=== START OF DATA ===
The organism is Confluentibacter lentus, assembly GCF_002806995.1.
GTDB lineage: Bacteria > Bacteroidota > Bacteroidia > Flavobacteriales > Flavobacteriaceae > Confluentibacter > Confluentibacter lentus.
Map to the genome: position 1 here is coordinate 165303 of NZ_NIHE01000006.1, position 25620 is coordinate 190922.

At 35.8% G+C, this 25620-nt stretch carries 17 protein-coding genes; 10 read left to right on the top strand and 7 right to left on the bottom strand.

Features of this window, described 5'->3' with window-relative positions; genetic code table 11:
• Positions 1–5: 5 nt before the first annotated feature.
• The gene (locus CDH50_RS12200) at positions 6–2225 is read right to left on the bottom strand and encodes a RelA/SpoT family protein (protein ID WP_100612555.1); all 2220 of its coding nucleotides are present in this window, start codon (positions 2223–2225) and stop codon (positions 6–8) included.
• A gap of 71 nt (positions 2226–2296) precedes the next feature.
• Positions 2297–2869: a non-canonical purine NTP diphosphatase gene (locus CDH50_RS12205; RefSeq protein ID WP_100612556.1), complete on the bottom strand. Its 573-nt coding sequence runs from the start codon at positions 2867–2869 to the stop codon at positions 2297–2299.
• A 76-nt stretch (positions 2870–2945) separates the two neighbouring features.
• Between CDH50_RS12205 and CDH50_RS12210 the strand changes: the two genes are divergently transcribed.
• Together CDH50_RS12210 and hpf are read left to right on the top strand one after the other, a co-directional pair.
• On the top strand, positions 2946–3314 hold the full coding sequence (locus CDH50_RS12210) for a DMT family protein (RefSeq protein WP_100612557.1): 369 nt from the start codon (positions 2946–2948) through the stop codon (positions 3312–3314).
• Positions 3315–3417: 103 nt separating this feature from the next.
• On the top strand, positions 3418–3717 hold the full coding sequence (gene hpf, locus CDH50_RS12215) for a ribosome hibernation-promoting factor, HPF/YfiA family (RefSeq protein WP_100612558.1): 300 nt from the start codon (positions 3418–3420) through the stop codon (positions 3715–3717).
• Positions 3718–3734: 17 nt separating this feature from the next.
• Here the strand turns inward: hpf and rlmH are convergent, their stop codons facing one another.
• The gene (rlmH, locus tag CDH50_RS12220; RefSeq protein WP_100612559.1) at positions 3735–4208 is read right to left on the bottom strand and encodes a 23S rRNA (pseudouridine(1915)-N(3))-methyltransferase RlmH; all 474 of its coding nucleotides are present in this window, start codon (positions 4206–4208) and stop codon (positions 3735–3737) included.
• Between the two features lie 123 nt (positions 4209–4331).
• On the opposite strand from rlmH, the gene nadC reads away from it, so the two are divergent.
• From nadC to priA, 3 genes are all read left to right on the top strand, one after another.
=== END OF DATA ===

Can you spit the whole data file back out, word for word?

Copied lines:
The organism is Confluentibacter lentus, assembly GCF_002806995.1.
GTDB lineage: Bacteria > Bacteroidota > Bacteroidia > Flavobacteriales > Flavobacteriaceae > Confluentibacter > Confluentibacter lentus.
Map to the genome: position 1 here is coordinate 165303 of NZ_NIHE01000006.1, position 25620 is coordinate 190922.

At 35.8% G+C, this 25620-nt stretch carries 17 protein-coding genes; 10 read left to right on the top strand and 7 right to left on the bottom strand.

Features of this window, described 5'->3' with window-relative positions; genetic code table 11:
• Positions 1–5: 5 nt before the first annotated feature.
• The gene (locus CDH50_RS12200) at positions 6–2225 is read right to left on the bottom strand and encodes a RelA/SpoT family protein (protein ID WP_100612555.1); all 2220 of its coding nucleotides are present in this window, start codon (positions 2223–2225) and stop codon (positions 6–8) included.
• A gap of 71 nt (positions 2226–2296) precedes the next feature.
• Positions 2297–2869: a non-canonical purine NTP diphosphatase gene (locus CDH50_RS12205; RefSeq protein ID WP_100612556.1), complete on the bottom strand. Its 573-nt coding sequence runs from the start codon at positions 2867–2869 to the stop codon at positions 2297–2299.
• A 76-nt stretch (positions 2870–2945) separates the two neighbouring features.
• Between CDH50_RS12205 and CDH50_RS12210 the strand changes: the two genes are divergently transcribed.
• Together CDH50_RS12210 and hpf are read left to right on the top strand one after the other, a co-directional pair.
• On the top strand, positions 2946–3314 hold the full coding sequence (locus CDH50_RS12210) for a DMT family protein (RefSeq protein WP_100612557.1): 369 nt from the start codon (positions 2946–2948) through the stop codon (positions 3312–3314).
• Positions 3315–3417: 103 nt separating this feature from the next.
• On the top strand, positions 3418–3717 hold the full coding sequence (gene hpf, locus CDH50_RS12215) for a ribosome hibernation-promoting factor, HPF/YfiA family (RefSeq protein WP_100612558.1): 300 nt from the start codon (positions 3418–3420) through the stop codon (positions 3715–3717).
• Positions 3718–3734: 17 nt separating this feature from the next.
• Here the strand turns inward: hpf and rlmH are convergent, their stop codons facing one another.
• The gene (rlmH, locus tag CDH50_RS12220; RefSeq protein WP_100612559.1) at positions 3735–4208 is read right to left on the bottom strand and encodes a 23S rRNA (pseudouridine(1915)-N(3))-methyltransferase RlmH; all 474 of its coding nucleotides are present in this window, start codon (positions 4206–4208) and stop codon (positions 3735–3737) included.
• Between the two features lie 123 nt (positions 4209–4331).
• On the opposite strand from rlmH, the gene nadC reads away from it, so the two are divergent.
• From nadC to priA, 3 genes are all read left to right on the top strand, one after another.